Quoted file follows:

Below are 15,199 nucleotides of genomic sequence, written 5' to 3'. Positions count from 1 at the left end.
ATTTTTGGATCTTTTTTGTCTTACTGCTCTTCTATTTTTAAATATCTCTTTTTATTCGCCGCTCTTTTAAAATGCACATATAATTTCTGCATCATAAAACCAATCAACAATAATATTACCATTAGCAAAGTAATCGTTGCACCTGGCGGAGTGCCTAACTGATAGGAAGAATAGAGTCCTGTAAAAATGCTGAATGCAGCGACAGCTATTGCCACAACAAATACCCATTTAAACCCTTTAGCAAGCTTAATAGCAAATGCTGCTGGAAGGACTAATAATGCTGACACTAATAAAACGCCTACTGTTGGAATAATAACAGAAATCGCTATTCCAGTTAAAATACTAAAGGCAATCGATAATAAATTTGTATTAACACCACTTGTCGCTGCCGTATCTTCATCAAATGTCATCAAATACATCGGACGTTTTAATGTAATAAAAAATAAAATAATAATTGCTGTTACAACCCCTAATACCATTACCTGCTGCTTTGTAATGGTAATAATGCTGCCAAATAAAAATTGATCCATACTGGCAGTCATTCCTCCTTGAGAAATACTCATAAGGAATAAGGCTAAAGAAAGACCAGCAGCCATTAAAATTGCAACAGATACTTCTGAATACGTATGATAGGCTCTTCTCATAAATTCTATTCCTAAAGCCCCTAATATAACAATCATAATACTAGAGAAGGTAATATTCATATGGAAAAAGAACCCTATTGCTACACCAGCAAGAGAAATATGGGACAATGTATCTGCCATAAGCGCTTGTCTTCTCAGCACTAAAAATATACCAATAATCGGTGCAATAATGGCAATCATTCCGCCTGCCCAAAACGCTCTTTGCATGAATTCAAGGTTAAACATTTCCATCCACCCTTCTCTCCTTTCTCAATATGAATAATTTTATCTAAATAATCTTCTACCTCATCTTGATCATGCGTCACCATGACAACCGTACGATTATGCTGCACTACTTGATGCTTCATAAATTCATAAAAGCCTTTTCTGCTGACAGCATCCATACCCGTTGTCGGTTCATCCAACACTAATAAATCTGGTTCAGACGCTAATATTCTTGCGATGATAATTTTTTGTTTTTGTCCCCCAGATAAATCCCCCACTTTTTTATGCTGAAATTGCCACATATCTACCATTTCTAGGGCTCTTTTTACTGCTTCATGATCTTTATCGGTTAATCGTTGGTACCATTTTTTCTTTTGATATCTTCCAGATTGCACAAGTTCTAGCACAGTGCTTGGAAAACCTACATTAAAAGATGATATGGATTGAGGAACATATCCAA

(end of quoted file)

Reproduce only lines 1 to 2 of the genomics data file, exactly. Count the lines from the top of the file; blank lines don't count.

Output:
Below are 15,199 nucleotides of genomic sequence, written 5' to 3'. Positions count from 1 at the left end.
ATTTTTGGATCTTTTTTGTCTTACTGCTCTTCTATTTTTAAATATCTCTTTTTATTCGCCGCTCTTTTAAAATGCACATATAATTTCTGCATCATAAAACCAATCAACAATAATATTACCATTAGCAAAGTAATCGTTGCACCTGGCGGAGTGCCTAACTGATAGGAAGAATAGAGTCCTGTAAAAATGCTGAATGCAGCGACAGCTATTGCCACAACAAATACCCATTTAAACCCTTTAGCAAGCTTAATAGCAAATGCTGCTGGAAGGACTAATAATGCTGACACTAATAAAACGCCTACTGTTGGAATAATAACAGAAATCGCTATTCCAGTTAAAATACTAAAGGCAATCGATAATAAATTTGTATTAACACCACTTGTCGCTGCCGTATCTTCATCAAATGTCATCAAATACATCGGACGTTTTAATGTAATAAAAAATAAAATAATAATTGCTGTTACAACCCCTAATACCATTACCTGCTGCTTTGTAATGGTAATAATGCTGCCAAATAAAAATTGATCCATACTGGCAGTCATTCCTCCTTGAGAAATACTCATAAGGAATAAGGCTAAAGAAAGACCAGCAGCCATTAAAATTGCAACAGATACTTCTGAATACGTATGATAGGCTCTTCTCATAAATTCTATTCCTAAAGCCCCTAATATAACAATCATAATACTAGAGAAGGTAATATTCATATGGAAAAAGAACCCTATTGCTACACCAGCAAGAGAAATATGGGACAATGTATCTGCCATAAGCGCTTGTCTTCTCAGCACTAAAAATATACCAATAATCGGTGCAATAATGGCAATCATTCCGCCTGCCCAAAACGCTCTTTGCATGAATTCAAGGTTAAACATTTCCATCCACCCTTCTCTCCTTTCTCAATATGAATAATTTTATCTAAATAATCTTCTACCTCATCTTGATCATGCGTCACCATGACAACCGTACGATTATGCTGCACTACTTGATGCTTCATAAATTCATAAAAGCCTTTTCTGCTGACAGCATCCATACCCGTTGTCGGTTCATCCAACACTAATAAATCTGGTTCAGACGCTAATATTCTTGCGATGATAATTTTTTGTTTTTGTCCCCCAGATAAATCCCCCACTTTTTTATGCTGAAATTGCCACATATCTACCATTTCTAGGGCTCTTTTTACTGCTTCATGATCTTTATCGGTTAATCGTTGGTACCATTTTTTCTTTTGATATCTTCCAGATTGCACAAGTTCTAGCACAGTGCTTGGAAAACCTACATTAAAAGATGATATGGATTGAGGAACATATCCAA